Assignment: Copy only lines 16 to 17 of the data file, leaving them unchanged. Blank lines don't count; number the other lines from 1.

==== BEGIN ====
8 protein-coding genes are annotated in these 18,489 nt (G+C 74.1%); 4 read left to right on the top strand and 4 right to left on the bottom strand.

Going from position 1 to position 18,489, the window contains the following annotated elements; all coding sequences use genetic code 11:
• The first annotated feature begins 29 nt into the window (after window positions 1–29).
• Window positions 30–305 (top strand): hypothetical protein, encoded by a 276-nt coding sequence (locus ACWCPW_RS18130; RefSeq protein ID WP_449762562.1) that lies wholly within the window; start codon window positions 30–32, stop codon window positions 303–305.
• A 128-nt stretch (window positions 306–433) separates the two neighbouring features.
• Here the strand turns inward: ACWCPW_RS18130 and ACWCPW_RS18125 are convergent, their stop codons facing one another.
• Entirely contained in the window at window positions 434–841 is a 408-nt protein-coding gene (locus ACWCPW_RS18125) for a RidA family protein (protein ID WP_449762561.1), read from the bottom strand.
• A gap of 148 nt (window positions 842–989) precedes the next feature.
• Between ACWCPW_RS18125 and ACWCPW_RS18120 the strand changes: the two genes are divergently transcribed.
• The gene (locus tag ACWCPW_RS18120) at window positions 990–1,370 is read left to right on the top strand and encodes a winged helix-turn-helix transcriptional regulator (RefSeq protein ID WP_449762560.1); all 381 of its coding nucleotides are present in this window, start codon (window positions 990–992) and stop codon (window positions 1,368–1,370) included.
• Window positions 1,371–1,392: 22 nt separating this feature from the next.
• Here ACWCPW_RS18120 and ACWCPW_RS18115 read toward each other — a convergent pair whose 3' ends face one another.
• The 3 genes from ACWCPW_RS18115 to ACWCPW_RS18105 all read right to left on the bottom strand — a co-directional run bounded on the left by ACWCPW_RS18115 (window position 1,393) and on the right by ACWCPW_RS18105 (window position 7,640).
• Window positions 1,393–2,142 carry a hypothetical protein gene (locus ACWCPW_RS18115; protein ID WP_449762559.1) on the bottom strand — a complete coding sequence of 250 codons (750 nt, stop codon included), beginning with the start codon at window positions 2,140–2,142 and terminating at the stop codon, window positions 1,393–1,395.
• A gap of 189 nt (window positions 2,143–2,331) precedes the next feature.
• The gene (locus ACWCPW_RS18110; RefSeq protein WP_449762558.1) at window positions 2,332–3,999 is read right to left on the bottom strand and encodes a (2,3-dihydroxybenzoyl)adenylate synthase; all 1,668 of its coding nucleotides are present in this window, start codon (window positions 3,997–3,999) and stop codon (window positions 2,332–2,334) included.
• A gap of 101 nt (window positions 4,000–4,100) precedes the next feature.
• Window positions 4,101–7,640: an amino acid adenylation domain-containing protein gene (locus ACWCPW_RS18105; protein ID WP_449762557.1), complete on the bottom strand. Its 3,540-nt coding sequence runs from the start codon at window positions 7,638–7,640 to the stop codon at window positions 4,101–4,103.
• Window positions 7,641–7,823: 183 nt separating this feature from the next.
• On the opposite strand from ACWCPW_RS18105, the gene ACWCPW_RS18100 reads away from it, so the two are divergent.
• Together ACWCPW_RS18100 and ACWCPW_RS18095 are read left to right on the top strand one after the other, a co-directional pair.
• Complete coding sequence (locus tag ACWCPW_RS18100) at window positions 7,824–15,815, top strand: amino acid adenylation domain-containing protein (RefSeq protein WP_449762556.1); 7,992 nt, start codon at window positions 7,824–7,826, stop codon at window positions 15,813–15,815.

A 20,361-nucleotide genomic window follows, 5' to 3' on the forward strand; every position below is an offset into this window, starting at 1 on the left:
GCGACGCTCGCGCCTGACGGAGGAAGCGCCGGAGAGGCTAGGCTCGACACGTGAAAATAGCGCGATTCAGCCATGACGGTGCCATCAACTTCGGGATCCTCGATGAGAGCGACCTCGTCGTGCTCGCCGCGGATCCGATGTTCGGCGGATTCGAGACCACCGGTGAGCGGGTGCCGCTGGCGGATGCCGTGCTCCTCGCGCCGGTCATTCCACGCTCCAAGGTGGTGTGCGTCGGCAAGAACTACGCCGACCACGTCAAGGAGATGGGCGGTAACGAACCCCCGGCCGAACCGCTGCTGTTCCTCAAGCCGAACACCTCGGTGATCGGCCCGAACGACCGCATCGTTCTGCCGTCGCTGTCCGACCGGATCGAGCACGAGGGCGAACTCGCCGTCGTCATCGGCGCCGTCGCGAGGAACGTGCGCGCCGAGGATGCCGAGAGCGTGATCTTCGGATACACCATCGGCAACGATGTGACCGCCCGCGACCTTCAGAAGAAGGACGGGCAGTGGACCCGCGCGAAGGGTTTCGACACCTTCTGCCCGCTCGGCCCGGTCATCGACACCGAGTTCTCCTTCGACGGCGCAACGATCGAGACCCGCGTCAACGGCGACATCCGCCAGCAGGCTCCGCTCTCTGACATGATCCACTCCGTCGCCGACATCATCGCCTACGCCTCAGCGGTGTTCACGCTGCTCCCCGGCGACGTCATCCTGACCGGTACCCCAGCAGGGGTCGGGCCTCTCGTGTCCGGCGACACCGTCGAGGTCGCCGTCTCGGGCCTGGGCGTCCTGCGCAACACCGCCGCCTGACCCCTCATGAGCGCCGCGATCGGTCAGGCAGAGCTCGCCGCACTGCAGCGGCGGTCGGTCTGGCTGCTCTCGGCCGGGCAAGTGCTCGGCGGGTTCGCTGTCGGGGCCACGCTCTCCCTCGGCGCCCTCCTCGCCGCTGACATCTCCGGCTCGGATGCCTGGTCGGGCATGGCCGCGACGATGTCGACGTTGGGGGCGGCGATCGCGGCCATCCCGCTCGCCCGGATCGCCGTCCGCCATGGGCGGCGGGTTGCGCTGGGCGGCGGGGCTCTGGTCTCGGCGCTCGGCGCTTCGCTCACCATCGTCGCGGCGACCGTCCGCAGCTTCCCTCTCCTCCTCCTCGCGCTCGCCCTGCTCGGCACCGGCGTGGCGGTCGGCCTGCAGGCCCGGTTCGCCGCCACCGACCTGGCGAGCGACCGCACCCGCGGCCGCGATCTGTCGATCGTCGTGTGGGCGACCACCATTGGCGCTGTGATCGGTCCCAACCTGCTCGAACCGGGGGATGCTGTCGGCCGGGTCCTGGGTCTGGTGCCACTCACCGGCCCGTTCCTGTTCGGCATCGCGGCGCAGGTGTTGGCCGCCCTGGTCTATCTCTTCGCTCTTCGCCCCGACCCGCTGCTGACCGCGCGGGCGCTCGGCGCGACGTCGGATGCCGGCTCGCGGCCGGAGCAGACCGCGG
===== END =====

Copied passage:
• The gene (locus ACWCPW_RS18110; RefSeq protein WP_449762558.1) at window positions 2,332–3,999 is read right to left on the bottom strand and encodes a (2,3-dihydroxybenzoyl)adenylate synthase; all 1,668 of its coding nucleotides are present in this window, start codon (window positions 3,997–3,999) and stop codon (window positions 2,332–2,334) included.
• A gap of 101 nt (window positions 4,000–4,100) precedes the next feature.